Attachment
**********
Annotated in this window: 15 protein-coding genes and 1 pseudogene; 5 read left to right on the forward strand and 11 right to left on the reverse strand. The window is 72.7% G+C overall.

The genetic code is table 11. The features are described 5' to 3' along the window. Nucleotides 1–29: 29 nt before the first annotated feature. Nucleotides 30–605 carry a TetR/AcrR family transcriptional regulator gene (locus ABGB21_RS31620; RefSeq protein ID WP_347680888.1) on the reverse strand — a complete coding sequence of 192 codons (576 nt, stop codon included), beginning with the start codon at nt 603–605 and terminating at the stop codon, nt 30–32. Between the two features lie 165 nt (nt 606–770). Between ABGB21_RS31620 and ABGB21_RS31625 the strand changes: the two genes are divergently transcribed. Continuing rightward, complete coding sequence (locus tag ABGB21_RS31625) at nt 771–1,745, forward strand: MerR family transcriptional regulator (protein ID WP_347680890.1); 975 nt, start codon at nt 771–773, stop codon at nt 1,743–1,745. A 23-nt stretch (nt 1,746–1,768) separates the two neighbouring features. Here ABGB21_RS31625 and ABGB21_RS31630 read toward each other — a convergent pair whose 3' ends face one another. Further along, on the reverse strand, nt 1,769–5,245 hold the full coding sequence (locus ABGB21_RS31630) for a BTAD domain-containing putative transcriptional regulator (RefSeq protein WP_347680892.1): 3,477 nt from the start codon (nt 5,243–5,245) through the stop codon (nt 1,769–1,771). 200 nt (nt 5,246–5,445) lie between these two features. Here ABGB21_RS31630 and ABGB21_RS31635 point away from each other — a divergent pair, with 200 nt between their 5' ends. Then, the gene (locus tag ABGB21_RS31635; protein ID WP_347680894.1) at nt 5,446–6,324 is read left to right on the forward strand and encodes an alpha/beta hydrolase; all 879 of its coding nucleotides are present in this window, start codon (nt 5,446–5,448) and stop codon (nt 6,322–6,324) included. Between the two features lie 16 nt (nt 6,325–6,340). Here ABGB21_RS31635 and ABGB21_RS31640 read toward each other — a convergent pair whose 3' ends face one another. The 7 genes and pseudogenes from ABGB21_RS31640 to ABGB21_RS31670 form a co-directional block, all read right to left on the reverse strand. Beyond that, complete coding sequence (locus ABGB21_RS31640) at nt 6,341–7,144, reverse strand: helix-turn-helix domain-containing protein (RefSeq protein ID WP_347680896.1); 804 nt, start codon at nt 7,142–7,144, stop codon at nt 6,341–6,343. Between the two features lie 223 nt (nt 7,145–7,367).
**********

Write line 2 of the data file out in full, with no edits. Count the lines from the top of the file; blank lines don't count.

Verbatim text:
The genetic code is table 11. The features are described 5' to 3' along the window. Nucleotides 1–29: 29 nt before the first annotated feature. Nucleotides 30–605 carry a TetR/AcrR family transcriptional regulator gene (locus ABGB21_RS31620; RefSeq protein ID WP_347680888.1) on the reverse strand — a complete coding sequence of 192 codons (576 nt, stop codon included), beginning with the start codon at nt 603–605 and terminating at the stop codon, nt 30–32. Between the two features lie 165 nt (nt 606–770). Between ABGB21_RS31620 and ABGB21_RS31625 the strand changes: the two genes are divergently transcribed. Continuing rightward, complete coding sequence (locus tag ABGB21_RS31625) at nt 771–1,745, forward strand: MerR family transcriptional regulator (protein ID WP_347680890.1); 975 nt, start codon at nt 771–773, stop codon at nt 1,743–1,745. A 23-nt stretch (nt 1,746–1,768) separates the two neighbouring features. Here ABGB21_RS31625 and ABGB21_RS31630 read toward each other — a convergent pair whose 3' ends face one another. Further along, on the reverse strand, nt 1,769–5,245 hold the full coding sequence (locus ABGB21_RS31630) for a BTAD domain-containing putative transcriptional regulator (RefSeq protein WP_347680892.1): 3,477 nt from the start codon (nt 5,243–5,245) through the stop codon (nt 1,769–1,771). 200 nt (nt 5,246–5,445) lie between these two features. Here ABGB21_RS31630 and ABGB21_RS31635 point away from each other — a divergent pair, with 200 nt between their 5' ends. Then, the gene (locus tag ABGB21_RS31635; protein ID WP_347680894.1) at nt 5,446–6,324 is read left to right on the forward strand and encodes an alpha/beta hydrolase; all 879 of its coding nucleotides are present in this window, start codon (nt 5,446–5,448) and stop codon (nt 6,322–6,324) included. Between the two features lie 16 nt (nt 6,325–6,340). Here ABGB21_RS31635 and ABGB21_RS31640 read toward each other — a convergent pair whose 3' ends face one another. The 7 genes and pseudogenes from ABGB21_RS31640 to ABGB21_RS31670 form a co-directional block, all read right to left on the reverse strand. Beyond that, complete coding sequence (locus ABGB21_RS31640) at nt 6,341–7,144, reverse strand: helix-turn-helix domain-containing protein (RefSeq protein ID WP_347680896.1); 804 nt, start codon at nt 7,142–7,144, stop codon at nt 6,341–6,343. Between the two features lie 223 nt (nt 7,145–7,367).